A recently published piece by Jennifer Miller in The New York Times entitled “Have We Hit Peak Podcast?” has been quite the topic of conversation, garnering some mixed reactions.
The subtitle removes all doubt as to the editorial angle: “If past experience (cough, blogs) is any indication, a shakeout is nigh.” No matter how one fits into the podcasting ecosystem, we can all see that the sheer number of shows has become overwhelming. However, the Times article positions a “makeshift” and “mediocre” podcast, hosted by two inexperienced, unmotivated individuals, as its central cautionary tale.
The doomed project, apathetically named “The Advice Podcast,” was an attempt to grow its cohosts’ personal brands. “We assumed we’d be huge,” explains Morgan Mandriota, one of the two creators. When “affiliate marketing deals and advertisements” failed to appear, the effort was abandoned after just 6 episodes.
Citing the saturated landscape of podcast startup manuals, Miller’s argument extends the blog analogy. “Podcasts […] are today’s de rigueur medium, seemingly adopted by every entrepreneur, freelancer, self-proclaimed marketing guru and even corporation,” she writes. ‘Everyone’ having a podcast has become a “punch line,” a symptom of our self-absorption and delusions of marketable grandeur.
Jordan Harbinger, host of “The Jordan Harbinger Show” podcast, is quoted to weigh in on the bandwagon phenomenon. He gives a lecture called “For the Love of God, Please Don’t Start Another Podcast” that warns against starting a show to “get a piece of the pie.” This perfectly wise and rational piece of advice aims to cut down on structureless interview shows known as “bantercasts.”
The message seems to be that these bantercasts, clones of the aforementioned “The Advice Podcast,” have flooded the market. Too many shallow, get-rich-quick schemes in podcast costumes, if you will. The “shakeout” alluded to in the title follows as appropriate: Podcasting has experienced rapid growth followed by overexpansion, so we can expect a steady wave of endings. Blubrry’s report that “between March and May of this year, only 19.3 percent of existing podcasts introduced a new episode,” supports this prediction, but it’s not that simple.
The other side of shakeouts is that large, diversified industries can benefit from them. Although it’s true that starting a podcast is trendy, sustaining one is deceptively difficult. Yes, many underestimate the work involved and drop out, but that doesn’t mean at all that new podcasts should slow down. Podcasting as a whole has evolved into a powerful medium because of experimentation.
That spirit of trial and error is what so many podcasters love about the format. It’s frustrating that an objectively subpar podcast was used to point out why trying is a.) done for the wrong reasons, or b.) a waste of time. Who would ever expect a passionless show with no focus to succeed? Reddit user CorkyKneivel posted the article to the site’s Podcasts forum, adding: “This article might as well have been called ‘People starting a podcast with poor preparation and entitlement get disappointed and quit.'” Couldn’t agree more, Corky.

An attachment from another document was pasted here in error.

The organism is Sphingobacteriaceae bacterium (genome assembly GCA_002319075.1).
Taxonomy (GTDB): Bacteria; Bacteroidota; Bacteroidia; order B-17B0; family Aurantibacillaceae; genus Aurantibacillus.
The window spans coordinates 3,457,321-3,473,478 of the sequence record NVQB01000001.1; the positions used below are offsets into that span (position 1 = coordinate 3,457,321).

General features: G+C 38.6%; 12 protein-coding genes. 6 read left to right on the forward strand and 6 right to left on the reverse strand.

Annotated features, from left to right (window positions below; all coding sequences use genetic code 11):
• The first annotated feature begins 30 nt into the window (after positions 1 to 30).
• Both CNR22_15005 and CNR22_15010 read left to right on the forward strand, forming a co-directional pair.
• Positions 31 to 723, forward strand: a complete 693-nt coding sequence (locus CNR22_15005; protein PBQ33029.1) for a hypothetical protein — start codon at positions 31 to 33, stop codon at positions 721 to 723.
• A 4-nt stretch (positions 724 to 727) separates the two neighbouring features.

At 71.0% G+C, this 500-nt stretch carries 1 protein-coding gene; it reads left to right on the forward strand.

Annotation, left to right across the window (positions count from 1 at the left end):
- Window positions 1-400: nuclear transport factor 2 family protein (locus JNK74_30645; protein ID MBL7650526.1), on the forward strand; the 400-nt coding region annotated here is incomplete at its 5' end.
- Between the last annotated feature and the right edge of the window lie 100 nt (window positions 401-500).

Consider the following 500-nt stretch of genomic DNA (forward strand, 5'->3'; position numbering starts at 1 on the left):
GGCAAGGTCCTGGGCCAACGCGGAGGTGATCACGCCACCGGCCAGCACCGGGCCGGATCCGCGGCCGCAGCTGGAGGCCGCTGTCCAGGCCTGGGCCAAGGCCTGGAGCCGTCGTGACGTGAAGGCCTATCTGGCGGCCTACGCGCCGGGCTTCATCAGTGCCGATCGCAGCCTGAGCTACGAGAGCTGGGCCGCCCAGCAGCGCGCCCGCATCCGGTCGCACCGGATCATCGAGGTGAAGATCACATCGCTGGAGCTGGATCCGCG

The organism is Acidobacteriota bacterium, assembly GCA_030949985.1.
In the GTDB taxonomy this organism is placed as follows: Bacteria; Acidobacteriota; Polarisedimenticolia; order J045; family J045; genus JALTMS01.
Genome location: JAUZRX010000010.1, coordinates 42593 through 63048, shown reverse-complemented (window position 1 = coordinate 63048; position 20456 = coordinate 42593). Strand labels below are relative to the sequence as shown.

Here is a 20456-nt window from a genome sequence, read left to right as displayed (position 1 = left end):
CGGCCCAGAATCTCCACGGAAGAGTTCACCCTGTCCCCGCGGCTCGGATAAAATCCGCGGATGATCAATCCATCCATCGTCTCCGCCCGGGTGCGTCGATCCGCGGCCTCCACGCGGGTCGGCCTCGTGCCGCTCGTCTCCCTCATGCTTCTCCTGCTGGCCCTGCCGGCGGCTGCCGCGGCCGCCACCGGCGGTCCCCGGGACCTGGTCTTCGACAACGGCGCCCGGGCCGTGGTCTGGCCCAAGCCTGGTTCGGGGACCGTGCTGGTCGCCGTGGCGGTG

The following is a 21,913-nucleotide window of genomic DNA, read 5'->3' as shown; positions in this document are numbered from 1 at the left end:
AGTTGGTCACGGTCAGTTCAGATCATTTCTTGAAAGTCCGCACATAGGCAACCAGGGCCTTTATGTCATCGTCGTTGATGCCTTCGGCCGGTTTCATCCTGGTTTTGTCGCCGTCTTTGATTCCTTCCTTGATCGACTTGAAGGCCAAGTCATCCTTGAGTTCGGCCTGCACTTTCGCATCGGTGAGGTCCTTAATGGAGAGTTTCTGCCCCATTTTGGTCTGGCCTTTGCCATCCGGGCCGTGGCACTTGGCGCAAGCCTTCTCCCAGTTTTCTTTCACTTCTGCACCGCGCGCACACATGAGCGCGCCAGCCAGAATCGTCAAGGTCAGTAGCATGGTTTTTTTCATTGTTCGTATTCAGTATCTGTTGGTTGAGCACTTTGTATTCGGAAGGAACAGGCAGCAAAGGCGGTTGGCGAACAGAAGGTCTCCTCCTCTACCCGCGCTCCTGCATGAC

A New York Times commenter under the name Lenswork had this to say: “If you start a podcast for the purpose of earning money, then you will likely fail. Start a podcast about what you care about. Have passion. If you turn out to be engaging and good at [it], then maybe it will get enough attention that you can start [to] think about monetizing it.” This is true, wise, and something the authors of the article should have given our community credit for. Wil Williams, podcast critic and audio fiction aficionado, hilariously and succinctly reacted via Twitter:
anyway if you think podcasting is easy your podcast is probably just bad
— Wil Williams 🕷️ (@wilw_writes) July 19, 2019
Although the article backs up its viewpoint with industry players and statistics, it feels like a missed opportunity. The most important takeaway is this: Not all podcasters get into it for money, fame, or to become an “influencer.” Cynicism is understandable when an accessible industry blows up, but discounting the creative joy of podcasting is a mistake. If there’s such a thing as a wrong reason to become a podcaster, this article suggests that few approach it correctly.
In conclusion, don’t let the question of “peak podcast” get you down. We leave you with an uplifting excerpt from Reddit user miali16’s comment on the thread:
“Bad podcasts are fine — a lot of people who make them intend for it to be for themselves and their friends anyway.”
Brennan is the Managing Editor of Podcast Movement. As the PodMov Daily newsletter czar, she is probably reading or writing at this very moment. Her career has spanned scientific research, academia, and fashion, with clients including The Neiman Marcus Group, Belo + Company, Baylor Scott & White, and Thomson Reuters. She’s glad to have found her home in podcasting and highly recommends The Memory Palace, which is best listened to on a night drive. She lives in Dallas with her fiancé and their cats, Sushi and Simon.